“The scheme was well resisted by the public. I think what they’ve done is now written off a substantive amount and they’re bringing down the outstanding debt with the realisation that in time this scheme is not going to work. So I think they’re going to take a couple of years to try and write off the remainder of the debt.” Have you received a E-Toll summons? Here is what you need to look out for!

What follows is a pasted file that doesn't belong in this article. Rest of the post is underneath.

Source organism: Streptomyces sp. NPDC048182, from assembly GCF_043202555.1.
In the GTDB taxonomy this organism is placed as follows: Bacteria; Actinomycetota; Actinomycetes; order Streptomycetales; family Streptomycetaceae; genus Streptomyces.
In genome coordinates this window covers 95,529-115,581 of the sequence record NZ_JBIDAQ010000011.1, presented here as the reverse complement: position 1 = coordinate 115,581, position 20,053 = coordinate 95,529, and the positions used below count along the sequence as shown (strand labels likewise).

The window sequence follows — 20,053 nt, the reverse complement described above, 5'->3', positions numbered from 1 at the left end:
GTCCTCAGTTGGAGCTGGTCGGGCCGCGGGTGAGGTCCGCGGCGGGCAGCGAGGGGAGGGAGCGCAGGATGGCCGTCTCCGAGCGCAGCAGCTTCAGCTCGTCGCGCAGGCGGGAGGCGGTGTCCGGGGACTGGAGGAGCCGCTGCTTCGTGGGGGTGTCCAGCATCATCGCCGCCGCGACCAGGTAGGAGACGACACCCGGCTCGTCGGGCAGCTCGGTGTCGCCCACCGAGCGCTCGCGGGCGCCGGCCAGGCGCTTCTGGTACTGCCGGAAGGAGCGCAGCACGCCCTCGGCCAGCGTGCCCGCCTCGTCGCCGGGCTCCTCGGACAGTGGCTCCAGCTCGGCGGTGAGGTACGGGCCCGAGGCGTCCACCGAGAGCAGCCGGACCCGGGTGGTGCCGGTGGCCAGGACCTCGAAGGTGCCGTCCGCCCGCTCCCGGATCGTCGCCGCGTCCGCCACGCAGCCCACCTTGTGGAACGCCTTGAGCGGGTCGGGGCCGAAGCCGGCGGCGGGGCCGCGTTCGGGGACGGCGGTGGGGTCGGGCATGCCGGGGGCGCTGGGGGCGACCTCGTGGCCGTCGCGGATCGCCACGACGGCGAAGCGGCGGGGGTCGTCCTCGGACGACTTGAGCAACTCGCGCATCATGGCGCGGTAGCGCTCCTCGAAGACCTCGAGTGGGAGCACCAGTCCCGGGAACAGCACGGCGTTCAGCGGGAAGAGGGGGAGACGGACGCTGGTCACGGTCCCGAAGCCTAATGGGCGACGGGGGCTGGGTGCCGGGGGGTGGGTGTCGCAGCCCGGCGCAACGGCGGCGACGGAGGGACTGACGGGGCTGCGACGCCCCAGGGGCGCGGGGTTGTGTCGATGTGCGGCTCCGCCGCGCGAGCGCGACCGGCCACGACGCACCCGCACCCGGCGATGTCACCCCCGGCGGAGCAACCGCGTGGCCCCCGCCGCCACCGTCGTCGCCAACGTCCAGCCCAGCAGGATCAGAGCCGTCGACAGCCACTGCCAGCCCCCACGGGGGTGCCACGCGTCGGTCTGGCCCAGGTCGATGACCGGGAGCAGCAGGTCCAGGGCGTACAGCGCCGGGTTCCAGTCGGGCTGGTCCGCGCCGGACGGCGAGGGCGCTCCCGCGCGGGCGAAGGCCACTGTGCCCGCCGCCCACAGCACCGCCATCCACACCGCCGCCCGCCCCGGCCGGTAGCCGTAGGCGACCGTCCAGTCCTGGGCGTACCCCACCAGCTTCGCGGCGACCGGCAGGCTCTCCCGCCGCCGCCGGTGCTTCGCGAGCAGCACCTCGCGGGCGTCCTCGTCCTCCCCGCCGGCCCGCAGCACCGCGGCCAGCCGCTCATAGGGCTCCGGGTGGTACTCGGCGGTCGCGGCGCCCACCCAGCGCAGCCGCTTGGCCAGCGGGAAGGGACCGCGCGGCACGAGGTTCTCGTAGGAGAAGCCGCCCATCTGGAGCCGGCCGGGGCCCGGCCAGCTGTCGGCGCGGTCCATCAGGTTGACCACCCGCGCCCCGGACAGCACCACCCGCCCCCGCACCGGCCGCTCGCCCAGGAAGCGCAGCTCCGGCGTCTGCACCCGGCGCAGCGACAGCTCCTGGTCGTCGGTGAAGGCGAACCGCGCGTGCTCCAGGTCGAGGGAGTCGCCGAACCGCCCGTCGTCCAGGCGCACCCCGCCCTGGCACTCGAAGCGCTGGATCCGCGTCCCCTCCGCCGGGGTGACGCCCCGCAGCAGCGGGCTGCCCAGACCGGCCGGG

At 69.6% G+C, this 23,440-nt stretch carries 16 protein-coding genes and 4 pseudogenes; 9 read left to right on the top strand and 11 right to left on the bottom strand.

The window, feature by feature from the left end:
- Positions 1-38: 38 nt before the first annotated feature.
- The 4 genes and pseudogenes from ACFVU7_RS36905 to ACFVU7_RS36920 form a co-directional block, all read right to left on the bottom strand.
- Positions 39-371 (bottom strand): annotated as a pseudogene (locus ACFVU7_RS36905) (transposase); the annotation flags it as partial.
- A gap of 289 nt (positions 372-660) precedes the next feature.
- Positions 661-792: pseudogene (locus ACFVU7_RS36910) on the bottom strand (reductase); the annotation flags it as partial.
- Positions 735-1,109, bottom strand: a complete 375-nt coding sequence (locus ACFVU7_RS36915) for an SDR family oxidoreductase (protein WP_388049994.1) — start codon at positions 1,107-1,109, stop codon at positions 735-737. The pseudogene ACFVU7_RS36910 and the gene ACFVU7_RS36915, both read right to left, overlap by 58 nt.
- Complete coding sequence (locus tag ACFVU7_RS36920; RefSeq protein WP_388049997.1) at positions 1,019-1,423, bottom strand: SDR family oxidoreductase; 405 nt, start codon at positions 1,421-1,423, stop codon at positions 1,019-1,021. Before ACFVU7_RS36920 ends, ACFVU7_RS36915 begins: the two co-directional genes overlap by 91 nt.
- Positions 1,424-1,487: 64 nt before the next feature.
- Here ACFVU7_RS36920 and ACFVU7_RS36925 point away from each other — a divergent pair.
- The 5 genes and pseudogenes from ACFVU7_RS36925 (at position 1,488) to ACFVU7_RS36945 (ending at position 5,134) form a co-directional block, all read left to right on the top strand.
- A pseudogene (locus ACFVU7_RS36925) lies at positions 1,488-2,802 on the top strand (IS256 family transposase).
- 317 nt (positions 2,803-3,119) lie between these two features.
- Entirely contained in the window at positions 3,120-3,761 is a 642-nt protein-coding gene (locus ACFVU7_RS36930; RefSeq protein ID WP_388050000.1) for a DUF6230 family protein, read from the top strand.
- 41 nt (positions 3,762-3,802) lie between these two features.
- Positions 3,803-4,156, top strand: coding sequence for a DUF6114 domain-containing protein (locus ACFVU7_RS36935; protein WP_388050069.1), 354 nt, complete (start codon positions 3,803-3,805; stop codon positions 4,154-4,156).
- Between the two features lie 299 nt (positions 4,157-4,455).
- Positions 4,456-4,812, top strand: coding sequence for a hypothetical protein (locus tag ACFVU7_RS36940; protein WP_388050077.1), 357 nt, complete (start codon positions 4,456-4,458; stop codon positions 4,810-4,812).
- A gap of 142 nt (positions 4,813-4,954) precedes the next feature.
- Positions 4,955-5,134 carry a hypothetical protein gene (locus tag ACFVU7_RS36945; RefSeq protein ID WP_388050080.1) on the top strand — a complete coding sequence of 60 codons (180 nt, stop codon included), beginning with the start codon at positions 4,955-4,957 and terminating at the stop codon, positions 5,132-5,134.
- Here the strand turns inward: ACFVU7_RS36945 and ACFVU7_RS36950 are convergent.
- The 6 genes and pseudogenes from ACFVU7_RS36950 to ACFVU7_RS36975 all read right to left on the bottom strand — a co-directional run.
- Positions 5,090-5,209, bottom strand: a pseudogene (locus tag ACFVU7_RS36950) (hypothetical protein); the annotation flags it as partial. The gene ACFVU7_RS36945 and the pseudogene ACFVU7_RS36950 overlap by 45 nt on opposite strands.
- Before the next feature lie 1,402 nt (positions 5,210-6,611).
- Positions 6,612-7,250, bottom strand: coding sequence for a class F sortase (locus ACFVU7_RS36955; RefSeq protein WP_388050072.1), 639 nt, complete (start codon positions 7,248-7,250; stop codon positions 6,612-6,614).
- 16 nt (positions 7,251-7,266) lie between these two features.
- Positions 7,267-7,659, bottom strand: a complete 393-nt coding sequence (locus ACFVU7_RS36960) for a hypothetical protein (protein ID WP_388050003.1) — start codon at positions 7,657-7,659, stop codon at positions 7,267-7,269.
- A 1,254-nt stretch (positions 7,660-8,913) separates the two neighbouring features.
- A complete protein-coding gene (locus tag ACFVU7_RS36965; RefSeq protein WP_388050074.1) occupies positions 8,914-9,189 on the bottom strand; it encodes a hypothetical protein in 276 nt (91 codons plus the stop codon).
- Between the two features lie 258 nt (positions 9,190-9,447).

“We believe they’ve written down the punitive tolls down to normal e-tag toll rates and they’ve kept it for the three years and then they ignored all those under R500. That is the first chance of cleaning out, but it is a realisation and acknowledgement that all the charges that we have been charging the public out there are not collectable, we need to start removing it from our books.”In the past year, Sanral has collected R1.85 billion in E-Tolls from drivers, however this is not enough. According to the Sanral Act of 1998, criminal procedures may be taken against E-Toll defaulters who haven't settled their bills. Outa believes that although the Sanral Act may allow for criminal procedures, this will be more of a nightmare than anything else. In spite of Sanral's aim to prosecute people with unpaid bills, any debt older than three years is not considered. This will make it even more difficult for Sanral to find out who hasn't paid their recent E-Tolls.